While most potential 2016 GOP White House contenders now appear to be focusing more on building the groundwork for a campaign, former Florida Republican Gov. Jeb Bush seems just as busy developing his business interests.
It's a break in style from recent candidates who have distanced themselves from the sometimes politically risky business of making money before running.
When some possible GOP contenders, including New Jersey Gov. Chris Christie and Kentucky Sen. Rand Paul, spoke at the Conservative Political Action Conference in Washington this year, for example, Bush declined to appear because of undisclosed business commitments.
However, he has traveled the country this year raising money for Republicans and continues to work on education issues at his foundation.
Bush has headlined more than two dozen private fundraisers, including events to help the governors of Iowa, South Carolina and Nevada, three of the first four states to hold presidential primaries. This past week he attended fundraisers for Illinois gubernatorial hopeful Bruce Rauner and Senate Minority Leader Mitch McConnell, R-Ky.
"He's quietly active. He just doesn't go out and bang the drum," said Mel Sembler, a Florida real estate developer and top Republican fundraiser. "He's doing all the right things, and I think he's going to be a serious contender."
A Republican establishment favorite, Bush is chairman of a Florida-based private equity and business advisory group, and is a managing partner of at least eight other separate companies that dabble in ventures ranging from privatized emergency response to real estate to driverless cars, according to state and federal records.
He trails only Christie in an averaging of early 2016 GOP White House polls by the nonpartisan website RealClearPolitics.
In the past three years, regulatory filings show that Bush and his partners at the private equity firm, Britton Hill Holdings, have branched out into nearly a dozen different investment entities and raised at least $66.4 million from domestic and foreign investors. That includes several million this past April from a group that included a privately owned Chinese conglomerate, a deal first reported by Bloomberg.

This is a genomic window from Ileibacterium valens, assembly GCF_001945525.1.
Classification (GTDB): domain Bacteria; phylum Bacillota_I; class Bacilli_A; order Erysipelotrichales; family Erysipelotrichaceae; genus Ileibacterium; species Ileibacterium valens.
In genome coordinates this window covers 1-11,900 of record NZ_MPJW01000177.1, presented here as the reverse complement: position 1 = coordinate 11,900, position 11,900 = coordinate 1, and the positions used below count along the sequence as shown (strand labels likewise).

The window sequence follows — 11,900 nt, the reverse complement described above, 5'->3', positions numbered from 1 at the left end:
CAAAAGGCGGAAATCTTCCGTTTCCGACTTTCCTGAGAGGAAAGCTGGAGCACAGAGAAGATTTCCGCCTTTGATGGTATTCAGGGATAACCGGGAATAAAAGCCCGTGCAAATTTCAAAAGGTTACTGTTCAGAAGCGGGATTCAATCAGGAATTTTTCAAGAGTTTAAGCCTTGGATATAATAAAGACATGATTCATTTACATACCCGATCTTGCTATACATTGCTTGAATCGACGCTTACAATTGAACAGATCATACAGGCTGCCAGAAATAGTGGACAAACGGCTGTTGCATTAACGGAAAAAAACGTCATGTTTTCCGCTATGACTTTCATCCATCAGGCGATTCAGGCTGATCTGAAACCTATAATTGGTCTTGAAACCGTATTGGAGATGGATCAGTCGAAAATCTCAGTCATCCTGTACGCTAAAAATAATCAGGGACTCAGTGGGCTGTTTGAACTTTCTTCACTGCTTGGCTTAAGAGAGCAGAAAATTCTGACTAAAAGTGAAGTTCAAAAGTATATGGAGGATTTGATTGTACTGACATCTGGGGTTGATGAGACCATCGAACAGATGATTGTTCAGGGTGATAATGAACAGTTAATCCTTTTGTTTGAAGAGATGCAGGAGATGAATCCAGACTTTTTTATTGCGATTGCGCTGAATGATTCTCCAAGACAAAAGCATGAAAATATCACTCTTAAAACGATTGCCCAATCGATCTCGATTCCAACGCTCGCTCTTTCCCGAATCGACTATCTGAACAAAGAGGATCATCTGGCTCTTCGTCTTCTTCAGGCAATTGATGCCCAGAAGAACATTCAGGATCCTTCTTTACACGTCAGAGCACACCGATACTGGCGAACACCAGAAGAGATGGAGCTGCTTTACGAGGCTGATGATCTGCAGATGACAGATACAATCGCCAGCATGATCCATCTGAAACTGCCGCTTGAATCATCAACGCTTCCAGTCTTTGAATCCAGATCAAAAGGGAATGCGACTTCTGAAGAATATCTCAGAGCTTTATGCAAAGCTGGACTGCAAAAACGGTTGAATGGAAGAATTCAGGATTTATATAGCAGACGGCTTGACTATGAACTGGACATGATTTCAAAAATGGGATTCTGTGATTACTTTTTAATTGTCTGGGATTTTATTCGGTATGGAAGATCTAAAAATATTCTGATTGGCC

Bush says he will make a decision about 2016 by year's end. Should he run, this son and brother of the past two Republican presidents will like other candidates face pressure to disclose years of personal tax returns and details about his private business activity, as well as to unwind his ownership in the business network he began building after leaving office in 2007.
For now, in much the same way he is quietly working to support GOP candidates in the November elections, Bush's business deals are made out of the spotlight. There is no suggestion any are improper. Because they are private enterprises and disclosure laws require only basic information, public documents offer few details about their exact nature.
They are, however, reminiscent of the GOP's last presidential nominee, Mitt Romney, who struggled at times to explain the often complicated ways he made a living. Romney, as well as Bush's father and brother, wound down personal business affairs years before running for president.